Setting Up Sublime Text with LaTeX
Info Notice: This page is currently under construction. Please check back in soon.
DON’T FORGET TO EDIT, LINK TO THE PREVIOUS POST ON INSTALLING SUBLIME
Are you looking for an easy, fast, and flexible text editor, but aren’t sure where to start? Are you easily distracted and want all your files, programs, and projects in the same place? Do you want a editor than can handle a wide array of languages, programs, and platorms? If the answer to any of these questions is yes, then Sublime Text Editor is may be a great fit for you.
I first started using Sublime as a Political Science major in undergrad – and I had no clue what I was doing. Like many others, I had no experience with any sort of coding, and just thinking about mysterious lines on a screen made my head spin. And I wasn’t using it for python yet, only R and LaTeX. But within a short period of time, I was up and running.
In this post, let us walk through what Sublime is, why may be the right fit for you, and how to get it set up with R, LaTeX, Python, and more!
What is Sublime?
Sublime is a text editor. To be more specific, Sublime is a sophisticated, cross-platform source code editor. It supports a variety of programming and markup languages, and features an array of plugins, which are typically community-built and maintained under free-software licenses. You can think about Sublime as the swiss-army knife of text editing. The plugin ecosystem and its extensability make Sublime a worthy choice. It’s incredibly fast and lightweight. An annual subscription costs $99 USD, but note that the free trial period is unlimited.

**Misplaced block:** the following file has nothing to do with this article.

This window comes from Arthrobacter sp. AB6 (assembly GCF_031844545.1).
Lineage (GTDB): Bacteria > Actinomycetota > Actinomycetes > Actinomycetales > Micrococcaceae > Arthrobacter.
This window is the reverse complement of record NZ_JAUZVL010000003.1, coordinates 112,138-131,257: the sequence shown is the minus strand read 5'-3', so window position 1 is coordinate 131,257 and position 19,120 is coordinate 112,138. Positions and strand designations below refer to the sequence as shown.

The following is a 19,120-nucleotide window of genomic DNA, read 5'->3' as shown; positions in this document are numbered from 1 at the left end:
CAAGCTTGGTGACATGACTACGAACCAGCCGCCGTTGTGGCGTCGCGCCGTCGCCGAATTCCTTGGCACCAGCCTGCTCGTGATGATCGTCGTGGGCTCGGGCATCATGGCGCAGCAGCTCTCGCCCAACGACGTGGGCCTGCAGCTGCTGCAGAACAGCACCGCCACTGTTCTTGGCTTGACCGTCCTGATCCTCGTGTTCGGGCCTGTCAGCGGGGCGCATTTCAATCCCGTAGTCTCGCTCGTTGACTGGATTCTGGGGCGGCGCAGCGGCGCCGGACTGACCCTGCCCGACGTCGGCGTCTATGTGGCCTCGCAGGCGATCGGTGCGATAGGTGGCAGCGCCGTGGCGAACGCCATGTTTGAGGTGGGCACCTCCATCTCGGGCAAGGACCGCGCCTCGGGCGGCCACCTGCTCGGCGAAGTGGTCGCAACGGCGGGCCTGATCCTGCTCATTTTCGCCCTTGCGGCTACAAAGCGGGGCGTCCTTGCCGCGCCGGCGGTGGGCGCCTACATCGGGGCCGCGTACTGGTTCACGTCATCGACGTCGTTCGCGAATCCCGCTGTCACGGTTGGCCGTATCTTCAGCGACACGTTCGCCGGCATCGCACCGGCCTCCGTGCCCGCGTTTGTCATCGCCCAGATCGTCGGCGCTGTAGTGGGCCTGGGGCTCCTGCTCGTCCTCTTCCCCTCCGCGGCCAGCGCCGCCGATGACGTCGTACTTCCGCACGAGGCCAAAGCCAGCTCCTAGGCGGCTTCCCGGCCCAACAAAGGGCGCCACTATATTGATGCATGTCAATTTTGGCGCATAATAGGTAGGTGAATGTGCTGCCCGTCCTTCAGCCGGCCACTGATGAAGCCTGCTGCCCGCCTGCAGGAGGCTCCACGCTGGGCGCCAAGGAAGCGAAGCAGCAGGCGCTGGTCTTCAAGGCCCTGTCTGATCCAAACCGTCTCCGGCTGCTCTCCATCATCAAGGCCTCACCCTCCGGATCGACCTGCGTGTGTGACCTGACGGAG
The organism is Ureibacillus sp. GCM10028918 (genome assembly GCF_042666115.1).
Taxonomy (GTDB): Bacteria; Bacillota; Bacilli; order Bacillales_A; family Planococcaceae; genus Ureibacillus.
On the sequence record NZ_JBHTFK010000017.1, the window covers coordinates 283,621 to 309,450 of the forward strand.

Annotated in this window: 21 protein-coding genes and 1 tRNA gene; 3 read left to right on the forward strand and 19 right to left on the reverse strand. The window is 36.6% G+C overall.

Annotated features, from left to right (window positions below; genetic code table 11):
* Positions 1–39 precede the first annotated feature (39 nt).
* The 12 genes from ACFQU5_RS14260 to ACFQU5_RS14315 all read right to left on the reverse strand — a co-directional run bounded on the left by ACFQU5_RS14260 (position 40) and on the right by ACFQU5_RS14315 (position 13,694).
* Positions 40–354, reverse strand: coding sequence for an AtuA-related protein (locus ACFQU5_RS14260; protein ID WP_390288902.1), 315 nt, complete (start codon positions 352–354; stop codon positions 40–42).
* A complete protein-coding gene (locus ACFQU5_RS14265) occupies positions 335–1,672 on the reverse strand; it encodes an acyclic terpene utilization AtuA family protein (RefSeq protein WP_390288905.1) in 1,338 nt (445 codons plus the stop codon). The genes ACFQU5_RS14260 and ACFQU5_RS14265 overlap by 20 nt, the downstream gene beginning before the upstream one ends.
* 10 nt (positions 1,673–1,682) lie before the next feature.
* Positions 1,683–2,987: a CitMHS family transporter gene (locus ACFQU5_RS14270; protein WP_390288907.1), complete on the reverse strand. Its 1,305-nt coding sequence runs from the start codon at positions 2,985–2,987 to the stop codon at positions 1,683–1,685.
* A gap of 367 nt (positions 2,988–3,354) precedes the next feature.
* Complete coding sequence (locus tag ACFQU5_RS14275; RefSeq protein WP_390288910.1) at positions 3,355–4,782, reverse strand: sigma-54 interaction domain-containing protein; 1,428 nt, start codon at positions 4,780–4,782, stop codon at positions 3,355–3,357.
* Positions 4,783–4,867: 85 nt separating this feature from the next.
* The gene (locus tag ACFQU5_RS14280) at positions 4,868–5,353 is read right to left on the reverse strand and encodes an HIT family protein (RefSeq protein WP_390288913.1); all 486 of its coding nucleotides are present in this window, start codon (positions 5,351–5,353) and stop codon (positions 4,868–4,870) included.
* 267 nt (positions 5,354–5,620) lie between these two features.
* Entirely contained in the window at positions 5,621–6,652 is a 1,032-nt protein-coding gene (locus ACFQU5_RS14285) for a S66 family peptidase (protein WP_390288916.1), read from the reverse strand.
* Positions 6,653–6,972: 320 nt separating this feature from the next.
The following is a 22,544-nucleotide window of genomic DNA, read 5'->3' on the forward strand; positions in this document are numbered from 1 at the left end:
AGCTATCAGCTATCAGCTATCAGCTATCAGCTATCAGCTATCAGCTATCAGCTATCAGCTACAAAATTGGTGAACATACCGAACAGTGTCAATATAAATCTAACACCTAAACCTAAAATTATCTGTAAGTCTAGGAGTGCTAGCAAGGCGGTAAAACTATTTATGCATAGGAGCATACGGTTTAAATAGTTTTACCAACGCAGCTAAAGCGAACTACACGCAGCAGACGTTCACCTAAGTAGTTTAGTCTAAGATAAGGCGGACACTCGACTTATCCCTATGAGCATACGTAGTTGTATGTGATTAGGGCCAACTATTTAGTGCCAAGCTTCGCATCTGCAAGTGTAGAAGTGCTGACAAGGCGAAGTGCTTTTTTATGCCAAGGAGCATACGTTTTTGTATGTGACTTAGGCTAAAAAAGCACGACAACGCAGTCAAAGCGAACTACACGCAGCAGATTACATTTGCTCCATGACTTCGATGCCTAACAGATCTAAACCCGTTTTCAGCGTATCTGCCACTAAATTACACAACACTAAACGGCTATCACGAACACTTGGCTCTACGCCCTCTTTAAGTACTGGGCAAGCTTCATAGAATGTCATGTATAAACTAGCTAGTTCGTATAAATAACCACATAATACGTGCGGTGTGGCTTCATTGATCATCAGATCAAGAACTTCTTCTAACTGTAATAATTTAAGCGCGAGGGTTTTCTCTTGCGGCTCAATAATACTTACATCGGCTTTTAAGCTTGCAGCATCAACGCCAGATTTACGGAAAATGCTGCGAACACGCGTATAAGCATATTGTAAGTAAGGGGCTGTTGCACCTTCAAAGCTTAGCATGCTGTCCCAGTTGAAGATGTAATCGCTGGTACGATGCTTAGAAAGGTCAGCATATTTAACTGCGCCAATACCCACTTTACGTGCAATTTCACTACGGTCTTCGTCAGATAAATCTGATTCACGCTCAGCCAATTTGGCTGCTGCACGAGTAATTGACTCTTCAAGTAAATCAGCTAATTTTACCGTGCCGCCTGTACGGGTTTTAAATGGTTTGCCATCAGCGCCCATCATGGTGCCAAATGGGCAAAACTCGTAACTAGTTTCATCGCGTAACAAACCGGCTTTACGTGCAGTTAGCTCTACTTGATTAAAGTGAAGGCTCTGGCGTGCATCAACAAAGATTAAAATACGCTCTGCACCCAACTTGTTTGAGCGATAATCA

While downloading Sublime is easy, setting it up to work with R, LaTeX, and other platforms is often less straight forward. But don’t be intimidated – it can be quite easy and straight forward. For this tutorial, I am going to assume you already have Sublime and Package Control set up on your computer. If you don’t already have Sublime, check out my previous post on Setting up Sublime with R.
Setting up LaTeX with Sublime
Sublime can also be an alternative to MikTeX.
Terminus: Run a terminal shell within Sublime Text.
LaTeX Word Count
View in Brower
Citer: BibLatex citation handler with citation completions (when you hit @)
R-IDE: A package maintained by randy3k that transforms Sublime into R-Studio with some cool features added.
SendCode: Send your code to a terminal or program such as Terminus/Terminal/R-GUI/R-Studio.
LSP: An implementation of Microsoft Language Server Protocol for various programming languages. It provides a syntax check and function description.